Language Science

Graduate Program HeadMichael Travis Putnam
Program CodeLNGSC
Campus(es)University Park
Degrees ConferredDual-Title
The Graduate Faculty


Students electing this degree program through participating programs earn a degree with a dual-title at the Ph.D. level, i.e., Ph.D. in (graduate program name) and Language Science.

The following graduate programs offer dual-title Ph.D. degrees in Language Science:

  • Communication Sciences and Disorders
  • German
  • Psychology
  • Spanish

A dual-title degree program in participating programs and Language Science will prepare students to combine the theoretical and methodological approaches of several disciplines in order to contribute to research in the rapidly growing area of Language Science. This inherently interdisciplinary field draws on linguistics, psychology, speech-language pathology, and cognitive neuroscience, as well as other disciplines, to address both basic and applied research questions in such areas as first and second language acquisition, developmental and acquired language disorders, literacy, and language pedagogy. Dual-title degree students will receive interdisciplinary training that will enable them to communicate and collaborate productively with a wide range of colleagues across traditional discipline boundaries. Such training will open up new employment opportunities for students and give them the tools to foster a thriving interdisciplinary culture in their own future students. The dual-title program will facilitate the formation of a cross-disciplinary network of peers for participating students as part of their professional development.

Admission Requirements

Requirements listed here are in addition to requirements listed in GCAC-208 Dual-Title Graduate Degree Programs.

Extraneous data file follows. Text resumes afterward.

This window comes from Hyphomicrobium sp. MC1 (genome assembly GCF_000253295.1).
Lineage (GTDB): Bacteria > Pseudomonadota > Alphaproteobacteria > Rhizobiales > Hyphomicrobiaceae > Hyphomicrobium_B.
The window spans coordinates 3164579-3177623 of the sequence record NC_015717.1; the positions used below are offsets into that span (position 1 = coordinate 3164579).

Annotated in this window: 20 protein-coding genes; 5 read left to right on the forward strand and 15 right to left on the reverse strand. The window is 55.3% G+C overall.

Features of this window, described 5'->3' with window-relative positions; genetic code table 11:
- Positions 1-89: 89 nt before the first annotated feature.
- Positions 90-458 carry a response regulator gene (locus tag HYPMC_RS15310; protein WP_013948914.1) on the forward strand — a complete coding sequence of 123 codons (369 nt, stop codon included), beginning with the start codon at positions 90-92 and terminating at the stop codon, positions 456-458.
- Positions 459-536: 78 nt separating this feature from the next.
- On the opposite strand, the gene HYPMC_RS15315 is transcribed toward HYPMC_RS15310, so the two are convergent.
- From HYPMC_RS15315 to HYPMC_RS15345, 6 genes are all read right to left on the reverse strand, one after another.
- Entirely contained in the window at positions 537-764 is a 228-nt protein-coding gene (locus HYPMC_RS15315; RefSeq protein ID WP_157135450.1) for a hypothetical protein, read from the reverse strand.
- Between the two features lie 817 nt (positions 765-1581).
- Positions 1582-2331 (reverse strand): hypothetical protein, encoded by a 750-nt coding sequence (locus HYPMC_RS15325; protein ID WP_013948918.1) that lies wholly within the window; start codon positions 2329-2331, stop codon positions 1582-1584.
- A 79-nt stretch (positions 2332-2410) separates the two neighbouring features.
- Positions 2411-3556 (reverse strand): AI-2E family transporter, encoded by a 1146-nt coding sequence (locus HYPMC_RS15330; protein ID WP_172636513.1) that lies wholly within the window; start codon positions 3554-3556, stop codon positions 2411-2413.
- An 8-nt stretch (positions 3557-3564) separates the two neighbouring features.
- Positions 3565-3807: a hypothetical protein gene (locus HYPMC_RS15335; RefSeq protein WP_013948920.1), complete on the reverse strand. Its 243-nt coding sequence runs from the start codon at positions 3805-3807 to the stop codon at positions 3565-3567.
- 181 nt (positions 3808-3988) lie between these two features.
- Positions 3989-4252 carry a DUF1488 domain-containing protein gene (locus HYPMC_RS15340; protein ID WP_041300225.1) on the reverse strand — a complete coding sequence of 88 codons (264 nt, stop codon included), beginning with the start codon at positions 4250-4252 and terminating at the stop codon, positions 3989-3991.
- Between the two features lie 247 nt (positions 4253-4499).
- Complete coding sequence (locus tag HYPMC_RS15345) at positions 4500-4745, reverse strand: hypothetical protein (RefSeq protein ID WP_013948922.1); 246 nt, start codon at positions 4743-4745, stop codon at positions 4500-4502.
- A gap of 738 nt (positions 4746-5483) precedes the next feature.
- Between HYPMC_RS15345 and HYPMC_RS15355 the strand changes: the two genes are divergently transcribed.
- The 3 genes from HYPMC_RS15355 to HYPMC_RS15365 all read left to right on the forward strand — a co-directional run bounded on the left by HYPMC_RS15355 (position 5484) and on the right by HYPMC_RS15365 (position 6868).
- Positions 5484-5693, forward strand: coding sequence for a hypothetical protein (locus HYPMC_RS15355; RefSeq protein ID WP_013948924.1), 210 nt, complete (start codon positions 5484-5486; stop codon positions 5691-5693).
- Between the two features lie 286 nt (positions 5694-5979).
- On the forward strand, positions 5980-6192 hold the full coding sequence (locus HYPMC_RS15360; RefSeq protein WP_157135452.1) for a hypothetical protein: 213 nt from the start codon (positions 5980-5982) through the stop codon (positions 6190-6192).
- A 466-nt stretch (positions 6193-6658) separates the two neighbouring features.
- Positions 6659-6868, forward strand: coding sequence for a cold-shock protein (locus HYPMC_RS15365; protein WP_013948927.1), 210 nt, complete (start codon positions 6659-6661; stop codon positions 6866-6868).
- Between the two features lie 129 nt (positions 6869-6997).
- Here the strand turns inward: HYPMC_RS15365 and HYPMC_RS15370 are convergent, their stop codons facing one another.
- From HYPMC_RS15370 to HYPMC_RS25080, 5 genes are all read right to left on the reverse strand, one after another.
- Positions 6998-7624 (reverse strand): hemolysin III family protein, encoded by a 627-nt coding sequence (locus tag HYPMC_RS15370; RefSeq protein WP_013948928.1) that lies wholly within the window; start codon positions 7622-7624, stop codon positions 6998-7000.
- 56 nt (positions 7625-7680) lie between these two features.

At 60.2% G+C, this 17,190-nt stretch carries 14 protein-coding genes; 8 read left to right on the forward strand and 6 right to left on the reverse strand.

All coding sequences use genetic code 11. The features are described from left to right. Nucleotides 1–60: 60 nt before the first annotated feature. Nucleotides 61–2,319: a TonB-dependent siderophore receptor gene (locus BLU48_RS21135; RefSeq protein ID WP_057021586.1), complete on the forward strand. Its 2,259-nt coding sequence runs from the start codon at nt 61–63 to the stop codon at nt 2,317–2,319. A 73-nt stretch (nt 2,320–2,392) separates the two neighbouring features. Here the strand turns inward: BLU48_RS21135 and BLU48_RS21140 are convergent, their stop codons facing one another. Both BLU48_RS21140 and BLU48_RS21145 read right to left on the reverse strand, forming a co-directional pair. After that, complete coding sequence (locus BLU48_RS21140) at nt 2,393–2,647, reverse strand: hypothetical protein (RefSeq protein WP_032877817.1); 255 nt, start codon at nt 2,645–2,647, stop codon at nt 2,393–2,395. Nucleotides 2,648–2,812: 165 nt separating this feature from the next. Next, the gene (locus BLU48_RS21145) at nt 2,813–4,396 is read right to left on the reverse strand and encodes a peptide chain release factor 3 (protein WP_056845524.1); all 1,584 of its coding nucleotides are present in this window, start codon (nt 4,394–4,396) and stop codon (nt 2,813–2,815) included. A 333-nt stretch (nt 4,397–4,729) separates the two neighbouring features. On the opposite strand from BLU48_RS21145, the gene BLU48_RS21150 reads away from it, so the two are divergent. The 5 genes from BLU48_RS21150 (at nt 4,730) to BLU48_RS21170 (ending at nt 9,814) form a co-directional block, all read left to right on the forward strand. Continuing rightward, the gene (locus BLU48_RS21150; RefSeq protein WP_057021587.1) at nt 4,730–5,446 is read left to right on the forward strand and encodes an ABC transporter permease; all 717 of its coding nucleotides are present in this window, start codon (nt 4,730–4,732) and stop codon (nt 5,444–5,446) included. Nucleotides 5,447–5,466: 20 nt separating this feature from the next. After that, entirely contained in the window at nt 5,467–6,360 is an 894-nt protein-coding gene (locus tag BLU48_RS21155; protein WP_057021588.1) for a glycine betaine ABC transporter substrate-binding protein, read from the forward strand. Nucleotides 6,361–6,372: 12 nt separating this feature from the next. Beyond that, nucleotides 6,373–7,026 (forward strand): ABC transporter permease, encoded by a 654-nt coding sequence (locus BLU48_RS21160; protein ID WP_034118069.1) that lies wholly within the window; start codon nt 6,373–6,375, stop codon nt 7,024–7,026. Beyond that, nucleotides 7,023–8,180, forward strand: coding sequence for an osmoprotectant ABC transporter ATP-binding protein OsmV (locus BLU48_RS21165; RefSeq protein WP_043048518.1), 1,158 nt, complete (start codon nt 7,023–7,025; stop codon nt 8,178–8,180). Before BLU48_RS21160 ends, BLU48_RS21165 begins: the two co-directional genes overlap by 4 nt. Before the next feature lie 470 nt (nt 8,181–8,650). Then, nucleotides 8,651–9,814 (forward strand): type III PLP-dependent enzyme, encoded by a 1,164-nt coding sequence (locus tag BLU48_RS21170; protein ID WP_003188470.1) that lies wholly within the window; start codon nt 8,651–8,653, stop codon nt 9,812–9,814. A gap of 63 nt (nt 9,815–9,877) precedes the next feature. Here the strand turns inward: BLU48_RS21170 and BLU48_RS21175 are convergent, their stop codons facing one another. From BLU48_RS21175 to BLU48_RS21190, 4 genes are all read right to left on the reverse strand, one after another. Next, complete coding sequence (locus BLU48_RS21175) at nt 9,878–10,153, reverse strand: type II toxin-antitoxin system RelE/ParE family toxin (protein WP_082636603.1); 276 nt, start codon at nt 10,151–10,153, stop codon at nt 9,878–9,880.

To pursue a dual-title degree under this program, the student must first apply to the Graduate School and be admitted through one of the participating graduate degree programs. Upon admission to one of the those programs and with a recommendation from a Language Science program faculty member in that department, the student's application will be forwarded to a committee that will include the Director of the Linguistics Program, one of the Co-Directors of the Center for Language Science, and a third elected faculty member within the Center for Language Science. All three committee members will be affiliated with the Program in Linguistics. Upon the recommendation of this committee, the student will be admitted to the dual-title degree program in Language Science. Doctoral students must be admitted into the dual-title degree program in Language Science prior to taking the qualifying examination in their primary graduate program.

Degree Requirements

Requirements listed here are in addition to requirements listed in GCAC-208 Dual-Title Graduate Degree Programs.

The dual-title Ph.D. degree in Language Science will have the following requirements.

Course work (21 credits of 500-level courses):

Required Courses
LNGSC 521Proseminar in the Language Science of Bilingualism3
LNGSC 522Proseminar in Professional Issues in Language Science3
LING 500Syntax II3
or LING 504 Phonology II
3 credits, Research methods/statistics in Language Science (such as LING 525, PSY 507, PSY 508)3
3 credits, Cognitive Neuroscience or Psycholinguistics (such as PSY 520/LING 520, PSY 511)3
6 credits, Research internships (students will choose one course among the following: CSD 596, GER 596, LING 596, PSY 596, SPAN 596)6
Total Credits21

Where these courses also satisfy requirements in the major program, they may be counted as satisfying the requirements of both programs (subject to any limits imposed by the major program), because the requirements of the dual-title degree ensure that students’ training will meet the cross-disciplinary goals of the dual-title.

Language Science Research Meetings

Students must participate in weekly Language Science Research meetings each semester in residence.

Foreign Language and English Competency Requirements

The student will fulfill the language requirement specified by the participating department through which the student is admitted to the dual-title degree program.

Qualifying Examination